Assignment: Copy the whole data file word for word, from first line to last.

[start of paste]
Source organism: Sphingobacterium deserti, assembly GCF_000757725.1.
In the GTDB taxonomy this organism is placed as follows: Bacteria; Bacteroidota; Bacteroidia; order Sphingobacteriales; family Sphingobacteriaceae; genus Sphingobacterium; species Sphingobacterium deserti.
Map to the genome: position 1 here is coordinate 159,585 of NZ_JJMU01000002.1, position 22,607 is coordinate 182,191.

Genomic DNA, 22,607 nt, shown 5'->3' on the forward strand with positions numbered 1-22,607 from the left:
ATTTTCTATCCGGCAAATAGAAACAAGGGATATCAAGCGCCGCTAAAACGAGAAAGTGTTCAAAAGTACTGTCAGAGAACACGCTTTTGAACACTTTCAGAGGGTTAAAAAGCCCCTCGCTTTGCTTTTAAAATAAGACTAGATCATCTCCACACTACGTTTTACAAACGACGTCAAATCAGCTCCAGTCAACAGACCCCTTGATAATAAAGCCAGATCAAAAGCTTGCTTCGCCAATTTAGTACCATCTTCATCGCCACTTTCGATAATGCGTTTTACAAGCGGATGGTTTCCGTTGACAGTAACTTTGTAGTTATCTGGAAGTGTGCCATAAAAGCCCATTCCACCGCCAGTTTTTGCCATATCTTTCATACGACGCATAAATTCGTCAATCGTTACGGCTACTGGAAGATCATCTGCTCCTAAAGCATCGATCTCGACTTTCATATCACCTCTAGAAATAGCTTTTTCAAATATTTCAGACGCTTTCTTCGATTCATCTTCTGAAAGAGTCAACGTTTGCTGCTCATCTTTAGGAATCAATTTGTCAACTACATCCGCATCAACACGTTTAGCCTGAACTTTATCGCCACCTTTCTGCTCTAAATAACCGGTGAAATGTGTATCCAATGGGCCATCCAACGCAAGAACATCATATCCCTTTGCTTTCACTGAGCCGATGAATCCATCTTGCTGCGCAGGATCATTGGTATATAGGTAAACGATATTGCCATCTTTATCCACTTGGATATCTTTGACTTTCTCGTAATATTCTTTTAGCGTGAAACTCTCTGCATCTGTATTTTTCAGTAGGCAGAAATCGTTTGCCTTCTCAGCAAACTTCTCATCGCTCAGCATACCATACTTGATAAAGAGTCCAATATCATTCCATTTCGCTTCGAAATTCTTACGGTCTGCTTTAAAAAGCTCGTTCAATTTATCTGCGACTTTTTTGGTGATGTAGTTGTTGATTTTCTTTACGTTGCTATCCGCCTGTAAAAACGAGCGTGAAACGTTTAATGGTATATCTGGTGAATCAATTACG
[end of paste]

Source organism: Sphingobacterium deserti, assembly GCF_000757725.1.
In the GTDB taxonomy this organism is placed as follows: Bacteria; Bacteroidota; Bacteroidia; order Sphingobacteriales; family Sphingobacteriaceae; genus Sphingobacterium; species Sphingobacterium deserti.
Map to the genome: position 1 here is coordinate 159,585 of NZ_JJMU01000002.1, position 22,607 is coordinate 182,191.

Genomic DNA, 22,607 nt, shown 5'->3' on the forward strand with positions numbered 1-22,607 from the left:
ATTTTCTATCCGGCAAATAGAAACAAGGGATATCAAGCGCCGCTAAAACGAGAAAGTGTTCAAAAGTACTGTCAGAGAACACGCTTTTGAACACTTTCAGAGGGTTAAAAAGCCCCTCGCTTTGCTTTTAAAATAAGACTAGATCATCTCCACACTACGTTTTACAAACGACGTCAAATCAGCTCCAGTCAACAGACCCCTTGATAATAAAGCCAGATCAAAAGCTTGCTTCGCCAATTTAGTACCATCTTCATCGCCACTTTCGATAATGCGTTTTACAAGCGGATGGTTTCCGTTGACAGTAACTTTGTAGTTATCTGGAAGTGTGCCATAAAAGCCCATTCCACCGCCAGTTTTTGCCATATCTTTCATACGACGCATAAATTCGTCAATCGTTACGGCTACTGGAAGATCATCTGCTCCTAAAGCATCGATCTCGACTTTCATATCACCTCTAGAAATAGCTTTTTCAAATATTTCAGACGCTTTCTTCGATTCATCTTCTGAAAGAGTCAACGTTTGCTGCTCATCTTTAGGAATCAATTTGTCAACTACATCCGCATCAACACGTTTAGCCTGAACTTTATCGCCACCTTTCTGCTCTAAATAACCGGTGAAATGTGTATCCAATGGGCCATCCAACGCAAGAACATCATATCCCTTTGCTTTCACTGAGCCGATGAATCCATCTTGCTGCGCAGGATCATTGGTATATAGGTAAACGATATTGCCATCTTTATCCACTTGGATATCTTTGACTTTCTCGTAATATTCTTTTAGCGTGAAACTCTCTGCATCTGTATTTTTCAGTAGGCAGAAATCGTTTGCCTTCTCAGCAAACTTCTCATCGCTCAGCATACCATACTTGATAAAGAGTCCAATATCATTCCATTTCGCTTCGAAATTCTTACGGTCTGCTTTAAAAAGCTCGTTCAATTTATCTGCGACTTTTTTGGTGATGTAGTTGTTGATTTTCTTTACGTTGCTATCCGCCTGTAAAAACGAGCGTGAAACGTTTAATGGTATATCTGGTGAATCAATTACG